The City of Richmond has seen a 4.5 per cent decline in gaming revenue over last year, resulting in a $1.3 million loss to its capital projects budget.
In 2017, the city raked in $16.8 million from the casino after budgeting for $18.1 million. The 2017 paycheque from the British Columbia Lottery Corporation (BCLC) is the lowest in five years. In 2016 the city took in $17.6 million.
The funds are lower than the budgeted $18.1 million — deemed by the city as a conservative budget figure in 2015 after revenues peaked at $20.1 million in 2014 and have declined every year since. This year’s consolidated financial statement for 2017 offered no explanation for the decline, although past declines had been attributed to less activity in high-limit Chinese baccarat.
The city’s revenue from the casino goes to a number of reserve accounts. City council has used the money in various ways, although the majority of it is intended for one-time capital projects and expenditures, as to not impact the city’s operating budget and thus property taxes.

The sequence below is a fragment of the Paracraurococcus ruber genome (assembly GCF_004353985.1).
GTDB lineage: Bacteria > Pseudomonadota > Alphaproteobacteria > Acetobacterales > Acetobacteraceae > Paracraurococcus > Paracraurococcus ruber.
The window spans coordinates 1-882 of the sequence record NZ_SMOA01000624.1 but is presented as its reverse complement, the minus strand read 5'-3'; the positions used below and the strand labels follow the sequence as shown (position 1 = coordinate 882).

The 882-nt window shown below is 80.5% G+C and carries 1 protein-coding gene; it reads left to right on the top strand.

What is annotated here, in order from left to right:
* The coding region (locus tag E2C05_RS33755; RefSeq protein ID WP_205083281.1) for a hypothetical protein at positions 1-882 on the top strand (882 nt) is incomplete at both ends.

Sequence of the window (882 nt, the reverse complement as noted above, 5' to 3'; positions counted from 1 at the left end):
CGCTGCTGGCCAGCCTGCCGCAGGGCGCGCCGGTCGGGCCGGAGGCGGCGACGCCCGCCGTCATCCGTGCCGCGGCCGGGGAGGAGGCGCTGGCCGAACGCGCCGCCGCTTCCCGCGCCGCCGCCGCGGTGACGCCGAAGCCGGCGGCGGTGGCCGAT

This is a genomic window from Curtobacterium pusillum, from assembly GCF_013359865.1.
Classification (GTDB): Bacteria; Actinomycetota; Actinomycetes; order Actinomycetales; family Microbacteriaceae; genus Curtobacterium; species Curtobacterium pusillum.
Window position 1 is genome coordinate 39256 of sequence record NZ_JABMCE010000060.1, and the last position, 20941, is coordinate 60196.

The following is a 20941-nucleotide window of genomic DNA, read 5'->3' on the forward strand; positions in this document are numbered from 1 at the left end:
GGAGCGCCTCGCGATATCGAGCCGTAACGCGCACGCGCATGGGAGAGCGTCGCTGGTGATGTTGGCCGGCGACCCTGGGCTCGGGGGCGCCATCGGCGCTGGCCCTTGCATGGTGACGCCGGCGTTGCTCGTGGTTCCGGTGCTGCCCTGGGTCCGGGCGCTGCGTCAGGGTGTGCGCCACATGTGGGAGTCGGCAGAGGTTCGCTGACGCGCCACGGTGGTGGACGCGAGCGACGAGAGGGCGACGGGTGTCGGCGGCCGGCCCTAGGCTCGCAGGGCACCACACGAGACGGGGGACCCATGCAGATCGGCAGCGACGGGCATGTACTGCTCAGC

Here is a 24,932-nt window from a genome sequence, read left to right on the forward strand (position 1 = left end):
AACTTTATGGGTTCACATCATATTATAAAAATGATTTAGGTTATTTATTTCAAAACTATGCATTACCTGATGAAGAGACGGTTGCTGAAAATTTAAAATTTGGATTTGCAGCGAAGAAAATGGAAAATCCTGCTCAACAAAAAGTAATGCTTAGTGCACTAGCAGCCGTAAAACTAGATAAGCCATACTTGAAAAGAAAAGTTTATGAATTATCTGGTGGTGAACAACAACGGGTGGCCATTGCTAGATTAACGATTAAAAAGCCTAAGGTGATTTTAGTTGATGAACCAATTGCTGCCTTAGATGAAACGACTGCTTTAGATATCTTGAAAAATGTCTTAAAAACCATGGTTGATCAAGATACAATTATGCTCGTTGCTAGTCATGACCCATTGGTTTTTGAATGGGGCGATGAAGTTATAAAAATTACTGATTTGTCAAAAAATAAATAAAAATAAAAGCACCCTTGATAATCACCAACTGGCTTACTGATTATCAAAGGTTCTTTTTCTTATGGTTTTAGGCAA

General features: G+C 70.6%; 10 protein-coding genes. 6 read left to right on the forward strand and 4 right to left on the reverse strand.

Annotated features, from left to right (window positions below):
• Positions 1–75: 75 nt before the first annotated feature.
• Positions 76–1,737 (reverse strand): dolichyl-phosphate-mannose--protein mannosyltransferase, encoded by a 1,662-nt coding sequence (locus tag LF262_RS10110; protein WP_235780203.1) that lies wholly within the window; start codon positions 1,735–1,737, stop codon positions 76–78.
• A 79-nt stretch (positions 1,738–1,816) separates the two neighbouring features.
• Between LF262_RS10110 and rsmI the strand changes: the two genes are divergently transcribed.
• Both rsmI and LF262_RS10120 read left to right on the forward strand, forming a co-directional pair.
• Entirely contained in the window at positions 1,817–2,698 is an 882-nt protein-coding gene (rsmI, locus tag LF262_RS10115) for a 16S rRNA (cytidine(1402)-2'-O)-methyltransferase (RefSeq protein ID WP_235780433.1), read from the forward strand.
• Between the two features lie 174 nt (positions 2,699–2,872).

Hence, less money will be allocated to its “major capital community facility replacement” reserve account, where surplus money is typically pocketed.
2015 marked the first of 10 years whereby $5 million of gaming revenue would go toward paying off a loan for the new Minoru pool and seniors’ centre, presently under construction.
As of 2016, the city has also diverted more money to community/social grants but has yet to actually increase those grants. As such a reserve (“grant provision”) account was created.
Since 2004, the city has earned $202.2 million from the casino. The city spent $50 million of that to help build the Richmond Olympic Oval.
The city has recently objected to a new casino in Delta, citing crime and traffic concerns. In 2015, BCLC launched an anti-money laundering initiative that looked at B.C. casinos, including the River Rock. More recently, Attorney General David Eby, launched an independent investigation into what's been dubbed the “Vancouver Model,” whereby Chinese and Latin American drug money filters through B.C. casinos and into real estate and other local investments.